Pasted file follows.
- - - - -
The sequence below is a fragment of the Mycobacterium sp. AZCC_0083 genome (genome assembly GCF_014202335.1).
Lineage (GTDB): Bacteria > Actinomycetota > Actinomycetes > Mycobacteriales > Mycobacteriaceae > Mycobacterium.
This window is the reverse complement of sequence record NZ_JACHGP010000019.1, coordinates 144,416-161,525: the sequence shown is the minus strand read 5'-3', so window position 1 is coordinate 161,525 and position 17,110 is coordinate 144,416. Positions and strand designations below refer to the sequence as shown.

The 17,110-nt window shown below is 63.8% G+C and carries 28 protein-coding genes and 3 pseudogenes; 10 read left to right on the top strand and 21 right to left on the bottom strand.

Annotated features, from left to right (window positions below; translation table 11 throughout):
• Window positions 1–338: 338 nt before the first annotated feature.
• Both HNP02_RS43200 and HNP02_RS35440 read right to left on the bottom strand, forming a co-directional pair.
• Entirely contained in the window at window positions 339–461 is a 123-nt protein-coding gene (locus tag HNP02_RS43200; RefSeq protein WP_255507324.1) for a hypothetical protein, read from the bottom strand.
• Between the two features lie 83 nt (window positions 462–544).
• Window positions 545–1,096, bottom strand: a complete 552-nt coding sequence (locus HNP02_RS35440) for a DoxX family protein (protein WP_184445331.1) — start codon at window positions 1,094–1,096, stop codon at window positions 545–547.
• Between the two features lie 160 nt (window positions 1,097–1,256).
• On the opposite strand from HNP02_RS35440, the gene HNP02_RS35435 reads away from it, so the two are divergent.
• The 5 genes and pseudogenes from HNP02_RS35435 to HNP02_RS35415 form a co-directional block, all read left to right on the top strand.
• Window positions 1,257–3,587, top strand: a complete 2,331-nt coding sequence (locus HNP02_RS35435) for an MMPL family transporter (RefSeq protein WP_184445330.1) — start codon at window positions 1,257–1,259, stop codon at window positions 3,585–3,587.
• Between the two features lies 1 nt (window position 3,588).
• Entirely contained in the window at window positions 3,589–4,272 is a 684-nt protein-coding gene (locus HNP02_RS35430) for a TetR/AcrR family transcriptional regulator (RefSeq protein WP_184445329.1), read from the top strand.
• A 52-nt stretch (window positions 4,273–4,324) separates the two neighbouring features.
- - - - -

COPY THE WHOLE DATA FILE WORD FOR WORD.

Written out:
The sequence below is a fragment of the Mycobacterium sp. AZCC_0083 genome (genome assembly GCF_014202335.1).
Lineage (GTDB): Bacteria > Actinomycetota > Actinomycetes > Mycobacteriales > Mycobacteriaceae > Mycobacterium.
This window is the reverse complement of sequence record NZ_JACHGP010000019.1, coordinates 144,416-161,525: the sequence shown is the minus strand read 5'-3', so window position 1 is coordinate 161,525 and position 17,110 is coordinate 144,416. Positions and strand designations below refer to the sequence as shown.

The 17,110-nt window shown below is 63.8% G+C and carries 28 protein-coding genes and 3 pseudogenes; 10 read left to right on the top strand and 21 right to left on the bottom strand.

Annotated features, from left to right (window positions below; translation table 11 throughout):
• Window positions 1–338: 338 nt before the first annotated feature.
• Both HNP02_RS43200 and HNP02_RS35440 read right to left on the bottom strand, forming a co-directional pair.
• Entirely contained in the window at window positions 339–461 is a 123-nt protein-coding gene (locus tag HNP02_RS43200; RefSeq protein WP_255507324.1) for a hypothetical protein, read from the bottom strand.
• Between the two features lie 83 nt (window positions 462–544).
• Window positions 545–1,096, bottom strand: a complete 552-nt coding sequence (locus HNP02_RS35440) for a DoxX family protein (protein WP_184445331.1) — start codon at window positions 1,094–1,096, stop codon at window positions 545–547.
• Between the two features lie 160 nt (window positions 1,097–1,256).
• On the opposite strand from HNP02_RS35440, the gene HNP02_RS35435 reads away from it, so the two are divergent.
• The 5 genes and pseudogenes from HNP02_RS35435 to HNP02_RS35415 form a co-directional block, all read left to right on the top strand.
• Window positions 1,257–3,587, top strand: a complete 2,331-nt coding sequence (locus HNP02_RS35435) for an MMPL family transporter (RefSeq protein WP_184445330.1) — start codon at window positions 1,257–1,259, stop codon at window positions 3,585–3,587.
• Between the two features lies 1 nt (window position 3,588).
• Entirely contained in the window at window positions 3,589–4,272 is a 684-nt protein-coding gene (locus HNP02_RS35430) for a TetR/AcrR family transcriptional regulator (RefSeq protein WP_184445329.1), read from the top strand.
• A 52-nt stretch (window positions 4,273–4,324) separates the two neighbouring features.